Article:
Mr. Arnebeck directly contacted the defendant, Secretary of State Jennifer Brunner, even though Secretary
Brunner is represented by counsel. See Defendants’ Response to the Plaintiffs’ Attempt to Subpoena Karl Rove, Ex.
Leader Bob Dole, former Speaker of the U.S. House of Representatives Newt Gingrich, former Ohio
Governor Robert Taft, and others, have engaged in criminal and civil violations of the law. Plaintiffs,
through counsel, have accused a former top advisor to the President of the United States of arranging
the assassination of an innocent informant, and unspecified elements of the U.S. Military, the Federal
Bureau of Investigation, and the National Transportation Safety Board of engaging in a cover-up of this
assassination. All of this is part of an illegal “coup,” Plaintiffs’ counsel asserts, to take over the
government of the United States and the State of Ohio.
It is good that Plaintiffs make such allegations, for no lesser threat could justify the repeated
assertions of inflammatory, illogical, and likely defamatory remarks, the regular divulging of confidential
communications with opposing counsel, the bending of ethical rules, and the abuse of this case to
attempt to gain information from the Movants that Movants are not legally required to disclose.
Movants see no reason why they should be forced to expend time and money and suffer a loss
of confidentiality and privacy to themselves and the non-parties who have donated to the Partnership
so that Plaintiffs (or their attorneys) may indulge these bizarre theories. Plaintiffs’ discovery request are
neither relevant nor reasonably calculated to lead to the discovery of admissible evidence in this case,
and suffer from other defects as discussed below.
A. The information sought is not relevant to this case.
“The deposition of Mr. Connell did not touch upon any campaign finance issues. Rather, it
concerned the computer system and webpage that Mr. Connell set up for then-Secretary Blackwell.
Similarly, the King Lincoln case itself does not involve campaign finance issues.” Defendants Response at
3. Plaintiffs now seek to discover from Movant non-party witnesses private information on their funding
and their donors. According to plaintiffs’ attorney in an email to Defendant Brunner’s counsel, “creating
an avalanche of billionaire/global corporate funding in favor of candidates in favor or freedom of special
interests from taxation and regulation is just another form of fraudulent manipulation of the election
process.” See Defendants Response, Ex. A.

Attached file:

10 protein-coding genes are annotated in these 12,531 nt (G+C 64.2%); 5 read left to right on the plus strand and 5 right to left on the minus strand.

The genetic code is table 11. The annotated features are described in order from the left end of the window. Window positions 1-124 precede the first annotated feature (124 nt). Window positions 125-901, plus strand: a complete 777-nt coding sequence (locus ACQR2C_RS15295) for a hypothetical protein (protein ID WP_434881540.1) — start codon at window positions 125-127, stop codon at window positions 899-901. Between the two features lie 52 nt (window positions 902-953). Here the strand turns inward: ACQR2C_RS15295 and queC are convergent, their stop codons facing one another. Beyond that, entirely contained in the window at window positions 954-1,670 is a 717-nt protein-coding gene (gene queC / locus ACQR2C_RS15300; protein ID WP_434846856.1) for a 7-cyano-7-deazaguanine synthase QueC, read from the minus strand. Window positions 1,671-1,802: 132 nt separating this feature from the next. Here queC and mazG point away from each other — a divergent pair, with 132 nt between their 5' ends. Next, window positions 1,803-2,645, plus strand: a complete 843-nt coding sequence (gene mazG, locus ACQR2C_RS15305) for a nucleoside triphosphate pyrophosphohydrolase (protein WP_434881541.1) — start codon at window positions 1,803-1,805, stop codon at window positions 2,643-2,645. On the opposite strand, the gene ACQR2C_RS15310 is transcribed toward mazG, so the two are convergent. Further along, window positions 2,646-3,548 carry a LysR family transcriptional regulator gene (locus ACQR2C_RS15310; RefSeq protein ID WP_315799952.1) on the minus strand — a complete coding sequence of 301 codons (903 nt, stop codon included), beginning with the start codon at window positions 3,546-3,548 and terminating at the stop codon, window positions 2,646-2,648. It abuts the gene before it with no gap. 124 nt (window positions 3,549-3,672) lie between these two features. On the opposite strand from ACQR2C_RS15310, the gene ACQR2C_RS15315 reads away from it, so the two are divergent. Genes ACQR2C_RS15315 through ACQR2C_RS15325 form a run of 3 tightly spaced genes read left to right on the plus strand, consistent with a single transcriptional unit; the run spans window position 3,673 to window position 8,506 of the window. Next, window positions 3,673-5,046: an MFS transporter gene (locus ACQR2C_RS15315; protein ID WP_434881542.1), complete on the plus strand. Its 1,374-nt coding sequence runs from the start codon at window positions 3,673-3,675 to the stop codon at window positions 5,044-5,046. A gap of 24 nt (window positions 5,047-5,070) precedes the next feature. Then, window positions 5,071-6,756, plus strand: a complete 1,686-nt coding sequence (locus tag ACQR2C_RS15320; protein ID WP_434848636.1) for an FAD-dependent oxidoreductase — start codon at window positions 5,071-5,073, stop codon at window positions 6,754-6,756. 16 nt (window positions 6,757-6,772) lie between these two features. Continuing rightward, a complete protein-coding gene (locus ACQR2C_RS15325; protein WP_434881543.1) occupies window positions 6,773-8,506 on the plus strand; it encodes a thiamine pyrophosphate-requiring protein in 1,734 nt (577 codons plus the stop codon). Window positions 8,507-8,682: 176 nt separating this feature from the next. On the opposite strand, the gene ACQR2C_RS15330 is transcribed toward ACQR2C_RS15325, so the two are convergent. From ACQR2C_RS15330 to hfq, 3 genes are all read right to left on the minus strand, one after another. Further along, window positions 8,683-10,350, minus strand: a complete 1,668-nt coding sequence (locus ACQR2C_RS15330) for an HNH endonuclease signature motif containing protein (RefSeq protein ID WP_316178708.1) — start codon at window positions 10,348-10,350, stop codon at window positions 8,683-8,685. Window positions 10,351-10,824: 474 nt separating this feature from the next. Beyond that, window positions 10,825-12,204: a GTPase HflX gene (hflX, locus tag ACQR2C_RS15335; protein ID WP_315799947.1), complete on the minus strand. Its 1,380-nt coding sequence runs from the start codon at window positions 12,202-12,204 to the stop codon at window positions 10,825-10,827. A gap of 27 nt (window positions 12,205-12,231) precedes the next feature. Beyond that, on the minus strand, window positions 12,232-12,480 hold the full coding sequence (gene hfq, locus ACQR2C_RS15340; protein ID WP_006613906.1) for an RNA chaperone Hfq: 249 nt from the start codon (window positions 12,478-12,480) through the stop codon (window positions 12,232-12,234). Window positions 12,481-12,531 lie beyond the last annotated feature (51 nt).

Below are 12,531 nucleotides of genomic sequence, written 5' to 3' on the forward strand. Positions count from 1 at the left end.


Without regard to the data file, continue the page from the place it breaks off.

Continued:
Except that, of course, it is not illegal to make independent campaign expenditures in any
amount – in fact, it is constitutionally protected activity. See Citizens United v. Federal Election
Commission, 130 S. Ct. 876 (2010), Buckley v. Valeo, 424 U.S. 1, 44-51 (1976). Plaintiffs (or at least
plaintiffs’ counsel) have responded by alleging that otherwise legal expenditures are illegal because they
are “coordinated.” But Plaintiffs present no evidence of this whatsoever. They produce, to be sure,
various news columns and interview transcripts in which various individuals freely admit to coordinating
their election related activity with other individuals or entities (though interestingly, these do not
include any of the Movants). And they are free to state this so publicly because coordination of election
spending between these individuals and organizations is not illegal, under either Ohio or Federal law.
Rather, coordinated spending becomes treated as a “contribution” (and hence subject to legal limits and
prohibitions) only when it is conducted between entities or individuals and political candidates or
committees. See O.R.C. 3517.01(B)(17)(d); 2 U.S.C. 441a(7)(B); 11 C.F.R. 109.1 et seq.
In his complaint at the OEC, Plaintiffs’ attorney admits that his allegations of “coordination”
were not based on a legal definition but on the theory that the expenditures were “de facto”
coordinated, admitting that they were not “officially” coordinated. Plaintiffs’ Supp. Memo. App. 1, p. 1,
para. 2, and at 6, para. 31. This is not enough. Coordination, in the sense that it is subject to legal
restrictions, is a legal concept. Plaintiffs cannot claim that they need this discovery of what their counsel
implicitly admits is legal activity because they claim it will prove that these non-parties are engaged in
illegal activity with Karl Rove. And if, as Plaintiffs’ counsel implicitly admits, this is legal activity, it is
highly unlikely to lead to the discovery of admissible evidence regarding Karl Rove’s alleged illegal
assassinations and conspiracies. If Plaintiffs’ theory were to stand, any individual making any type of
political expenditure could be hauled before a court and subjected to onerous discovery requests on the